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Blooming-Mar

• African daisies
• California Poppy
• Calendula
• Calla Lily
• Narcissus
• Mexican Sage
• Ivy geranium
• Mexican Sage
• Pride of Madera
• Lantana
• Society garlic
• Wild geranium

Harvesting-Mar

• Baby arugula
• Onion and garlic greens
• Thyme
• Rhubarb

Do Plants Really Clean the Air?

Pathos is an "Easy to Grow" Air Cleaner

Now, we gardeners all know that plants breathe. They absorb carbon dioxide and release oxygen through tiny holes on the underside of leaves. But do they actually clean the air? Are they really “botanically vacuum cleaners”?

I wrote in my column “A Gardener’s Notebook” in the Cambrian on this subject. According to the latest research, plants do more than breathe, they remove toxins from the environment. People who read the article told me that they reevaluated their houseplants and had a whole new appreciation for these indoor miracle workers.

What I found was that new research points to the fact that common houseplants and blooming potted plants help fight indoor air pollution. NASA has researched methods of cleansing the atmosphere in future space stations and found that some indoor plants are effective in absorbing pollutants and rendering them harmless. Many common houseplants absorb benzene, formaldehyde, and trichloroethylene, common in building materials, cleaning supplies, and carpets. Plant leaves absorb pollutants and send them to the roots where they become food for microbes.

Hard to believe but pretty flowering plants such as gerbera daisy and chrysanthemums were rated effective in removing benzene from the indoor atmosphere. Retired NASA research scientist, B.C. Wolverton, Ph.D. stated that, “Research in our laboratories has determined that plant leaves, roots and soil bacteria are all important in removing trace levels of toxic vapors.” NASA also found Dracaena, Spathiphyllum (Peace Lily), and golden Pothos to be extremely effective in removing pollutants and gasses. Other botanical air cleaners on NASA’s list are Areca and reed palms, dwarf date palms, Boston and Australian sword ferns, English ivy, rubber plants, and the familiar Ficus benjamina.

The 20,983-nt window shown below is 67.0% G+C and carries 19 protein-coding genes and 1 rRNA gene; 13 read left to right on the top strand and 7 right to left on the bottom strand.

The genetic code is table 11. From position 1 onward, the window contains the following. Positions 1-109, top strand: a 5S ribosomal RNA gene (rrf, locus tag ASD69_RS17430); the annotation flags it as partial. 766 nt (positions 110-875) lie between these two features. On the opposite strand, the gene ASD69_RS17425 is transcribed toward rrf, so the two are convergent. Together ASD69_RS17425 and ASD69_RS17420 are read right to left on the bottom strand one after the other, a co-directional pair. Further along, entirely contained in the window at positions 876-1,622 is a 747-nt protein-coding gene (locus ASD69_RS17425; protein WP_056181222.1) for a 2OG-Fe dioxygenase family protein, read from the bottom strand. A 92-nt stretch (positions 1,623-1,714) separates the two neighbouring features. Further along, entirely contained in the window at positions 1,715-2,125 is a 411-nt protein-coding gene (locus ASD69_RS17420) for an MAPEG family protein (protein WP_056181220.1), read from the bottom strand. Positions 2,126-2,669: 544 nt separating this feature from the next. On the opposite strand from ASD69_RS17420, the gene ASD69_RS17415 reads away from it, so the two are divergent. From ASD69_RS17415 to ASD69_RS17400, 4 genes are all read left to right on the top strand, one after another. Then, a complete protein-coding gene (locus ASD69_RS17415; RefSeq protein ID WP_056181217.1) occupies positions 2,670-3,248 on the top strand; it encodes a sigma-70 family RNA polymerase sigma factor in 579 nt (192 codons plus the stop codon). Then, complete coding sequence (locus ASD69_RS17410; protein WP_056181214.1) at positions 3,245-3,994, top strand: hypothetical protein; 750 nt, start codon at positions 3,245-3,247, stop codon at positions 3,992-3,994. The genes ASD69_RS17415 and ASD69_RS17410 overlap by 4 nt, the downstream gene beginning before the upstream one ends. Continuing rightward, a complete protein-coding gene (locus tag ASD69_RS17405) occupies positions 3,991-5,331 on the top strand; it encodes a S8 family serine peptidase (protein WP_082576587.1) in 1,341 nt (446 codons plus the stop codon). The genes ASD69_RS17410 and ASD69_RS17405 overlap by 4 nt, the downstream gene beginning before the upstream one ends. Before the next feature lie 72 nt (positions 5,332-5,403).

In the research, it is suggested that one plant should be allowed for about 10 square yards of floor space unless you have exceptionally high ceilings. This means that you need two or three plants to effectively clean the air in an average sized living room.

New Growth on English Ivy

Most air cleaners are also easy to grow. Many of the listed plants originated in dense shade so have a high rate of photosynthesis. They do not need direct sun. Beside feeding and watering your indoor plant on a regular basis, keep the leaves free from dust so they can do their job. Now, put a plant in a corner and breathe in your clean indoor air.

Why did I write on indoor plants this week? Because we’ve been housebound for the last 72 hours due to rain. I WANT TO START MY SPRING GARDENING! Help!

1 comment to Do Plants Really Clean the Air?

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